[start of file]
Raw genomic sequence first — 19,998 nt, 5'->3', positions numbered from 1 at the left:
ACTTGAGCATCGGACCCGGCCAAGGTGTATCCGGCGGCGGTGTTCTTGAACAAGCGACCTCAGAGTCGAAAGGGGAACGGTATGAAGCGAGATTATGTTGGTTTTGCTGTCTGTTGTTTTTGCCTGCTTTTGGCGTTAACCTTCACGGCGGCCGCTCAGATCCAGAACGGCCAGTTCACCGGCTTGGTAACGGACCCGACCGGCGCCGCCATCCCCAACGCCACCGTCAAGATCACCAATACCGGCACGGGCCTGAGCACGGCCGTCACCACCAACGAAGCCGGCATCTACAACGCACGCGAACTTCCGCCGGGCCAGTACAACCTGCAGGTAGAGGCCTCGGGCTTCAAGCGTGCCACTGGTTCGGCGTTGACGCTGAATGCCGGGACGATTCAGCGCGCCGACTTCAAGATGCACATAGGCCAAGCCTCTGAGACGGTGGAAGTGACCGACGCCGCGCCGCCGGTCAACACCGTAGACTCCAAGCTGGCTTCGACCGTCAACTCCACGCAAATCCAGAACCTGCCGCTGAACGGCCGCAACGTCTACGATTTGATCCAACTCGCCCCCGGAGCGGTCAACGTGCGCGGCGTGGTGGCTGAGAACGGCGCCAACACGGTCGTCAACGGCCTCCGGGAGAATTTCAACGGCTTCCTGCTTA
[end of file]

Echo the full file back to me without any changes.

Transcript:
Raw genomic sequence first — 19,998 nt, 5'->3', positions numbered from 1 at the left:
ACTTGAGCATCGGACCCGGCCAAGGTGTATCCGGCGGCGGTGTTCTTGAACAAGCGACCTCAGAGTCGAAAGGGGAACGGTATGAAGCGAGATTATGTTGGTTTTGCTGTCTGTTGTTTTTGCCTGCTTTTGGCGTTAACCTTCACGGCGGCCGCTCAGATCCAGAACGGCCAGTTCACCGGCTTGGTAACGGACCCGACCGGCGCCGCCATCCCCAACGCCACCGTCAAGATCACCAATACCGGCACGGGCCTGAGCACGGCCGTCACCACCAACGAAGCCGGCATCTACAACGCACGCGAACTTCCGCCGGGCCAGTACAACCTGCAGGTAGAGGCCTCGGGCTTCAAGCGTGCCACTGGTTCGGCGTTGACGCTGAATGCCGGGACGATTCAGCGCGCCGACTTCAAGATGCACATAGGCCAAGCCTCTGAGACGGTGGAAGTGACCGACGCCGCGCCGCCGGTCAACACCGTAGACTCCAAGCTGGCTTCGACCGTCAACTCCACGCAAATCCAGAACCTGCCGCTGAACGGCCGCAACGTCTACGATTTGATCCAACTCGCCCCCGGAGCGGTCAACGTGCGCGGCGTGGTGGCTGAGAACGGCGCCAACACGGTCGTCAACGGCCTCCGGGAGAATTTCAACGGCTTCCTGCTTA